Put together, the insights provided in Mahmud’s book are quite important for two main reasons. The first is that the book helps one to understand how and why two countries with similar origins in Sunni Sufi Islam diverge in their approaches to Muslim politics. The second is that it provides explanations on the influence of various sociopolitical structures and institutions that shape the nature and form of Muslim politics in northern Nigeria and Senegal. Along this line, and particularly with respect to existing questions on the rise of Islamic fundamentalism in Nigeria in recent years, it can be added that Mahmud’s book helps shed some light on the possible sources of concerns that border on protecting the collective interests of Muslims in Nigeria.9 Understanding such interests is key to advancing peaceful co-existence in modern Nigeria. After all, as Mahmud notes, “Muslim politics, like politics anywhere, involves groups and collective interests.”10
Despite the book’s useful insights, however, two major weaknesses can be identified. First, the book does not sufficiently account for the variance in approaches to Muslim politics within the Nigerian context. Even though the author acknowledges that Muslim politics in southern Nigeria tends to follow the Shura approach in Senegal, in-depth analysis of the variance in Muslim politics between and amongst Muslims in northern and southern Nigeria is not provided. Second, analyses of factors explaining the rise of reform movements in northern Nigeria—including the emergence of a Sunni Salafist group like Boko Haram—is largely missing. Although one can deduce from the author’s analyses that the loose religious and organizational leadership structures make it easier for splitter groups to emerge, accounting for the multitude of different—sometimes heretic—groups like Maitatsine in the Nigerian context requires more nuanced analysis than what is obtainable in the book.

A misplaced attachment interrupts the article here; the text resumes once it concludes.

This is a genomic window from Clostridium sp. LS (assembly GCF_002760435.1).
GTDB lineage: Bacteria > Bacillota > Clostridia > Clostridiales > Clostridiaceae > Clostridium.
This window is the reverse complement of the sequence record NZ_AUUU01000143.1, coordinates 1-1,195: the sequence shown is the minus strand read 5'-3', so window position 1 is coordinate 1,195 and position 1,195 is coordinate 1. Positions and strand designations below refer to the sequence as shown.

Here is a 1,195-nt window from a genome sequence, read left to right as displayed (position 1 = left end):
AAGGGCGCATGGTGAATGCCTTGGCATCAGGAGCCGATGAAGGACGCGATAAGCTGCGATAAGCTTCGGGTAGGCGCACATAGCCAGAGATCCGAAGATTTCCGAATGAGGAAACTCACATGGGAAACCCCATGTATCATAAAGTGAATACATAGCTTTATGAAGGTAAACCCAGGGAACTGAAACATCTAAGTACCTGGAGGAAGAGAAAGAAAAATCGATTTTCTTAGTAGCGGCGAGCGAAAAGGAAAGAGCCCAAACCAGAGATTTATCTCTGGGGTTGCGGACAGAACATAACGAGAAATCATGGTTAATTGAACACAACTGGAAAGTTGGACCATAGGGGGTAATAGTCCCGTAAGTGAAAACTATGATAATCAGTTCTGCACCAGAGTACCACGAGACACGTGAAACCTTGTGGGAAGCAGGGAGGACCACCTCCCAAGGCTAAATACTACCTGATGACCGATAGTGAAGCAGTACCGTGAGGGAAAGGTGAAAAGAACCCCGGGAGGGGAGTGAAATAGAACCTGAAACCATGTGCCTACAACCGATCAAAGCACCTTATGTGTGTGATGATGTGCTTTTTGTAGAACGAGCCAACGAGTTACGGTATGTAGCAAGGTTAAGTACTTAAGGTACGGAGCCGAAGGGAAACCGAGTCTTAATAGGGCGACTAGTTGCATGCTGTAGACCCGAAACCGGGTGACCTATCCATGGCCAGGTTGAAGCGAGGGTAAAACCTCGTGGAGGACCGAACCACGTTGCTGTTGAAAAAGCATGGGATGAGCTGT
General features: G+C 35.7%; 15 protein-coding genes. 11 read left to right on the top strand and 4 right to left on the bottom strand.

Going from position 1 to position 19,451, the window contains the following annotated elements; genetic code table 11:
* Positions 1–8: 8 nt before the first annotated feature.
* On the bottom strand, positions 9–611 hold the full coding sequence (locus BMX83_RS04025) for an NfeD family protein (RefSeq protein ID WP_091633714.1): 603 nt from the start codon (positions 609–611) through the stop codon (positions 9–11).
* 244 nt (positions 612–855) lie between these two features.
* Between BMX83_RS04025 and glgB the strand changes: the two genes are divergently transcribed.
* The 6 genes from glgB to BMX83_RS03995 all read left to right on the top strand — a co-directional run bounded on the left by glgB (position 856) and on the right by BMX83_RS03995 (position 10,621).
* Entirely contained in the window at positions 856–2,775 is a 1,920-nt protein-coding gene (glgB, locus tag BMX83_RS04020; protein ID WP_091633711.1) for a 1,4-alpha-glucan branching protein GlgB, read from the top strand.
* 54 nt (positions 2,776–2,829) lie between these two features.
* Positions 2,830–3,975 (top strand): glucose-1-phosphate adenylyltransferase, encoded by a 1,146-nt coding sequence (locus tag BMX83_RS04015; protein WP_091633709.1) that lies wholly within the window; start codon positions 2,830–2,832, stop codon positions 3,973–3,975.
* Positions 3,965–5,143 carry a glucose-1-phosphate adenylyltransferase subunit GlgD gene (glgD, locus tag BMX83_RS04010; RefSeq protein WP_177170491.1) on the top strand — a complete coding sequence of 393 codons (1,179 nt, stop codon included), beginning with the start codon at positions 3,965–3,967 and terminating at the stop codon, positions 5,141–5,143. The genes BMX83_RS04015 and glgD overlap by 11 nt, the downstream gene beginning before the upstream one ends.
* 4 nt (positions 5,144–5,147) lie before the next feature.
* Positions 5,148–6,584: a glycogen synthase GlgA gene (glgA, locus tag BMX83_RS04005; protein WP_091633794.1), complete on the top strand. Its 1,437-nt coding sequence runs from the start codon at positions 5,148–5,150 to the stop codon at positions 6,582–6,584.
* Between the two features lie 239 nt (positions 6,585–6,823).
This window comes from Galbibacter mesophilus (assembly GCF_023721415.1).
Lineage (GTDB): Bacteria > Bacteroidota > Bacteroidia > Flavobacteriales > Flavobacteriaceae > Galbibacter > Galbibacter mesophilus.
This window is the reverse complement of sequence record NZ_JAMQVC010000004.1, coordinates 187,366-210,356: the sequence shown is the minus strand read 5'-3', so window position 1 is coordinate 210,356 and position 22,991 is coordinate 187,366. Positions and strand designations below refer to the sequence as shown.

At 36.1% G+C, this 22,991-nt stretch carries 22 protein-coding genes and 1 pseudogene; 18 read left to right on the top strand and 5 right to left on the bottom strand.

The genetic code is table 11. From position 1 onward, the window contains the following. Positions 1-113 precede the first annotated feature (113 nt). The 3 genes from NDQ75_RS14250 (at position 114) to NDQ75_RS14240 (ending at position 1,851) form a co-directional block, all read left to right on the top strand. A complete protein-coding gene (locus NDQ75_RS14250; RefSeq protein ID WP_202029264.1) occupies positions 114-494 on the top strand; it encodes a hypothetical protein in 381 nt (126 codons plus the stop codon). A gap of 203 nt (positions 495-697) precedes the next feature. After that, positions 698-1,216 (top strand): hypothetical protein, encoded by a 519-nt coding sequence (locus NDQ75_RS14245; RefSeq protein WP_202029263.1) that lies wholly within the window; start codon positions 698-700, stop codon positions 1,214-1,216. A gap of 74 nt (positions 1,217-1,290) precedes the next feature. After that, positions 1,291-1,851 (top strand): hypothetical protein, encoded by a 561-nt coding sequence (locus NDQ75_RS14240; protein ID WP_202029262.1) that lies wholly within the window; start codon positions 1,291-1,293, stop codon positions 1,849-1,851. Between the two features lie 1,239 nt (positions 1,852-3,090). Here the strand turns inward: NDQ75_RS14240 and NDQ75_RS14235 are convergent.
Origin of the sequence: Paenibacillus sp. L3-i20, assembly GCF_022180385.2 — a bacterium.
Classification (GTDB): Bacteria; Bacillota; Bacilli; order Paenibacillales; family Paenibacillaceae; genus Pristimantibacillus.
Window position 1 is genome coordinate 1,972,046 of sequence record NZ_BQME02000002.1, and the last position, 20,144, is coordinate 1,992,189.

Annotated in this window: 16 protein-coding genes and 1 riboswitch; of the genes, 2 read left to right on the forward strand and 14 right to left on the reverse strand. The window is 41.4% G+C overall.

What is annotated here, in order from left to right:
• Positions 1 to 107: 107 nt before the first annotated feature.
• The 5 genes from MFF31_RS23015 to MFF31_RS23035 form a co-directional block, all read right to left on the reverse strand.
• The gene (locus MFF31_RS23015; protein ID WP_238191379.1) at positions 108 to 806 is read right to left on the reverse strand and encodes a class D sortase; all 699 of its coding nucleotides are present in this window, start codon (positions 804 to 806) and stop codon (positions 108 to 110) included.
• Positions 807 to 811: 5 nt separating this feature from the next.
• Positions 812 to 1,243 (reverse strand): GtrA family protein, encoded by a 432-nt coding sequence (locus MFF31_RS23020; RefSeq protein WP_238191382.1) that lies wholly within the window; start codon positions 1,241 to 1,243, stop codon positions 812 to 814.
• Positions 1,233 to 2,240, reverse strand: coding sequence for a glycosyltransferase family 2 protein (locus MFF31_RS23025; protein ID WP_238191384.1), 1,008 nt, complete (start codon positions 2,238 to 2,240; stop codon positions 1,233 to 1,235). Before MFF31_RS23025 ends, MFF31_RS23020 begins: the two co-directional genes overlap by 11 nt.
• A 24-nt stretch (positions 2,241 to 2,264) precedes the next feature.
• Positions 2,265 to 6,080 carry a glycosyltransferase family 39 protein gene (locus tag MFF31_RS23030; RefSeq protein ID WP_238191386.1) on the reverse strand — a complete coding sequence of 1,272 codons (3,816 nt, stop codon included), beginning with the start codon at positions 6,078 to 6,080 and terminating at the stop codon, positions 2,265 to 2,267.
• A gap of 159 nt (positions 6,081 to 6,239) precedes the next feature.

Notwithstanding these weaknesses, Mahmud’s Sharia or Shura makes an interesting read for anyone interested in learning about some of the factors that explain the differences in approaches to Muslim politics in northern Nigeria and Senegal.
- Much of the scholarly publications on the rise if Islamic fundamentalism in Africa since the 9/11 attacks have focused on the activities of terrorist organizations such as Boko Haram, Al Shabaab, and al Qaeda in the Islamic Maghreb (AQIM). However, many of these publications omit the nuanced historical, social, and political analyses that speak to the complexities of Muslim politics on the African continent. ↩
- Only a few works have sought to address issues of Muslim politics in different African countries, albeit mostly as single country case studies. See for instance William F. S. Miles (ed.), Political Islam in West Africa: State-Society Relations Transformed (Boulder: Lynne Rienner Publishers, 2007). ↩
- Nigeria and Senegal both share a common Islamic history in relation to the presence of two major Sufi turuq (the Qadiriyya and Tijaniyya Brotherhoods). Muslims in the two countries are mostly Sunnis, even though some non-Sunni Muslim groups are identifiable in both countries. But, unlike Senegal, Nigeria is a more populous and demographically diverse country with a population of more than 160 million people and over 300 ethnic groups. ↩
- Sharia or Shura, p. 9. ↩
- Sharia or Shura, p. 10. ↩
- Ibid. ↩
- Ibid. ↩
- Ibid. ↩
- Within the context of the larger discourse on why some Muslims in Nigeria continue to advocate for Sharia, see Jonathan T. Reynolds, “Islam and Colonialism in Africa,” in Africa (Volume 3), ed. Toyin Falola (Durham, North Carolina: Carolina Academic Press, 2002), 190. See also Murray Last, “The Search for Security in Muslim Northern Nigeria,” Africa 78, no. 1 (2008): 41-63. ↩
- Sharia or Shura, p. 136. ↩